Tiny Love Stories: ‘Not the Romance I’d Imagined’

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Flannel, fireplace, falling snow and frosty windows. The chilly Vermont evening felt so romantic, yet I stood alone gazing up at the stars, struck by both the immensity of the sky and the realization that this was not the romance I’d imagined. He sat inside the warm log cabin, claiming “it’s too cold” to go out. A few years later, I have a new lover who shares my sense of wonder. “Will you go look at the stars with me?” I ask. Wrapping me in a warm hug, he replies, “Always.” We step out into the starry night, together. — Kate Pearce

On a snowy hike in Colorado with my new partner this winter.

Mama never said “goodbye.” She’d end phone conversations by simply hanging up. Or flee to grandma’s without comment whenever her fights with Dad escalated. The last time I saw her in our motherland, Taiwan, she was dying. I begged her to say “goodbye” so I could return to America with closure. She refused. In an airport 26 years later, I hear a woman say goodbye to her family at passenger drop-off. I’m shocked; her voice is uncannily similar to my mother’s. It’s like I’m finally hearing Mama say goodbye — which translates to “see you again” in our native Mandarin. — Allison Hong Merrill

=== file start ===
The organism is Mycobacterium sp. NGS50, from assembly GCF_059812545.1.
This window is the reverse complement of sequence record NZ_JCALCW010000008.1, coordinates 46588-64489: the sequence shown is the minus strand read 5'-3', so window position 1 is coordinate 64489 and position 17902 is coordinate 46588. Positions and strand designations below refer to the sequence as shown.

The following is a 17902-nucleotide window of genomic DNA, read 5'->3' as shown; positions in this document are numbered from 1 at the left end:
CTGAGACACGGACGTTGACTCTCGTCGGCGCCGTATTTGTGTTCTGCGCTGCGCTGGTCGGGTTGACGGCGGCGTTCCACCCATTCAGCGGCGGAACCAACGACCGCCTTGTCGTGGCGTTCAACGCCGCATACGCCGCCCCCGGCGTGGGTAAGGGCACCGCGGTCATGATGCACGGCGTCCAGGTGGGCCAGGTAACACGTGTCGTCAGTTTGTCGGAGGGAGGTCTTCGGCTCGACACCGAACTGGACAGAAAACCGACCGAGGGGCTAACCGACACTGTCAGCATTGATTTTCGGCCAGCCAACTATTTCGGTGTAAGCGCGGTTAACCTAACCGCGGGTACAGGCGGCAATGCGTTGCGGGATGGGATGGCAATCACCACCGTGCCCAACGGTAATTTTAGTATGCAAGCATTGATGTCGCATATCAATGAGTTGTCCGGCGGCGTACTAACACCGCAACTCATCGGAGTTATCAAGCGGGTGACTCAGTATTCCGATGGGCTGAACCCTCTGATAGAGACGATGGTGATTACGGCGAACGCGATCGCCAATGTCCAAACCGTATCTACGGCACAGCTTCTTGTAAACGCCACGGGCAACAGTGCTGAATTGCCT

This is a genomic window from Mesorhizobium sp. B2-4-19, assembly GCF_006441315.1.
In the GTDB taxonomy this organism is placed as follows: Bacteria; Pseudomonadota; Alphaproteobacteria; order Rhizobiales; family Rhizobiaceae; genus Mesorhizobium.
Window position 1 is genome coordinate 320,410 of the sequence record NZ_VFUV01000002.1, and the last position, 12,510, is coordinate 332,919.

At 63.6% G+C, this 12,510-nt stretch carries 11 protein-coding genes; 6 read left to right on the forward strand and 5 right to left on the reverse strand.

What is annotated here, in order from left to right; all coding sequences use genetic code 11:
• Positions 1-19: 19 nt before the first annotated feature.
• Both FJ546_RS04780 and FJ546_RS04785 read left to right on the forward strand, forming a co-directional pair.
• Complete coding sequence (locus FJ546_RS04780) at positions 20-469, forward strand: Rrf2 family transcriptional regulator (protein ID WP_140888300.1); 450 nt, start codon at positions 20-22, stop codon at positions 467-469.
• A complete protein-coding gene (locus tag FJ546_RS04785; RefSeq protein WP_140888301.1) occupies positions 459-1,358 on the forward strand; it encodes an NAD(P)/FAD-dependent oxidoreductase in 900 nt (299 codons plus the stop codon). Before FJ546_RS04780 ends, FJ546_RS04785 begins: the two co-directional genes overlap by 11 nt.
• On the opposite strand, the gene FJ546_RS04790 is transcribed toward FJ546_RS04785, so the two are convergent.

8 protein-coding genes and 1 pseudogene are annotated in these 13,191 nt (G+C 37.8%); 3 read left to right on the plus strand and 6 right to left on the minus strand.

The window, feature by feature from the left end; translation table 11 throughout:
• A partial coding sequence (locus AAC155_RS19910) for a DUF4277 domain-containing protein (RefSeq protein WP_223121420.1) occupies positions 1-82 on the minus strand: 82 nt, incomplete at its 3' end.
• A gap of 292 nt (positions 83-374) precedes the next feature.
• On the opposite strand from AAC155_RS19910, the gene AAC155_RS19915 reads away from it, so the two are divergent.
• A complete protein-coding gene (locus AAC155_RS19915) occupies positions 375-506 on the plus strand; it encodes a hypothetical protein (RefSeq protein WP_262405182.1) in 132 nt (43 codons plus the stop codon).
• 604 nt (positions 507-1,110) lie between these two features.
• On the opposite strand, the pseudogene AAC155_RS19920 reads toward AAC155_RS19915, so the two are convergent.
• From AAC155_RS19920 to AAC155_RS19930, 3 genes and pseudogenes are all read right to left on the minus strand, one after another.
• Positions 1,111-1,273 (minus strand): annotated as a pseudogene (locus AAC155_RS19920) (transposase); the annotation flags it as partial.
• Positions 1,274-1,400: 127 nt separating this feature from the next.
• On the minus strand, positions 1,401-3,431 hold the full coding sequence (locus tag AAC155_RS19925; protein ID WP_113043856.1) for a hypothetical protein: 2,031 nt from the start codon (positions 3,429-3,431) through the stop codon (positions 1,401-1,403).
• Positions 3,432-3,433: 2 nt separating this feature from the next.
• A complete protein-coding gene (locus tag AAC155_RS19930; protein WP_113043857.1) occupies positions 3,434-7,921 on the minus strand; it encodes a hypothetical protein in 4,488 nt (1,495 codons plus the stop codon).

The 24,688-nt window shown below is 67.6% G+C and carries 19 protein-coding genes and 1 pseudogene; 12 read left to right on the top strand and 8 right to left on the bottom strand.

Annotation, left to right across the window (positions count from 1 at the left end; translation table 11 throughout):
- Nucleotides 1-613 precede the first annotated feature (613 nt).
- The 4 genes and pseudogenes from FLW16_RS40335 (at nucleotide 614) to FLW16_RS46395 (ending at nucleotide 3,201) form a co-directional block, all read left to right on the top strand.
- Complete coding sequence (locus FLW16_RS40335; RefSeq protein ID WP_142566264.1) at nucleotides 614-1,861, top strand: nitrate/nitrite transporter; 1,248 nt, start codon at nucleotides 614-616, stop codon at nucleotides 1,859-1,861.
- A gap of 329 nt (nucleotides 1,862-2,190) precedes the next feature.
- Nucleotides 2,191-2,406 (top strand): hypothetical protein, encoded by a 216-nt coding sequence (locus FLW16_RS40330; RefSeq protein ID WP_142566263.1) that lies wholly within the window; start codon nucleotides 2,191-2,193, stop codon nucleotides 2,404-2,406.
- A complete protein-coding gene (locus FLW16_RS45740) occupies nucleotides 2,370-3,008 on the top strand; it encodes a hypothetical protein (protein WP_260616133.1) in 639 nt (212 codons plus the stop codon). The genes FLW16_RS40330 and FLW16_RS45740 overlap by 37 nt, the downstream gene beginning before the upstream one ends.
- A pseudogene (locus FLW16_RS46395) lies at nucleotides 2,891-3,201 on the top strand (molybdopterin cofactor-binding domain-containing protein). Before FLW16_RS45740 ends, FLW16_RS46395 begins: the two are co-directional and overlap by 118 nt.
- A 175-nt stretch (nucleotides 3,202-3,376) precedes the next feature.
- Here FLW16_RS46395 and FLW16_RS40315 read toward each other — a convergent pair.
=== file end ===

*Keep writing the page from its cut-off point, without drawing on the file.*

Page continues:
After the assault, I shoved the little black dress I had been wearing to the back of my closet. The plunging neckline and cutout shoulders glared accusingly from the hanger. Before it was stained with shame, it had once been my favorite dress. I could neither wear it nor throw it away. Years passed. My hand lingered on the dress while rummaging for something to wear on a date. Gingerly, I tried it on. In the mirror, I saw myself coming back home into my skin. I smiled and took a deep breath. Then I walked out the door. — Jordan Hoffman Kahle

She was already at the bar reading a novel about fly fishing when I arrived for our first date. She greeted me with a broad and welcoming smile. Everything about her was warm, grounded, open. Our time together was surprisingly natural, our conversation fluid and unrushed. Raised by parents who struggled to pay the bills and often had to work nights, I grew up believing in the finite: Time, money, affection were hard to come by. She helped me trust that love was a blanket big enough to cover my shoulders and feet at the same time. There is enough. — Alli Auldridge

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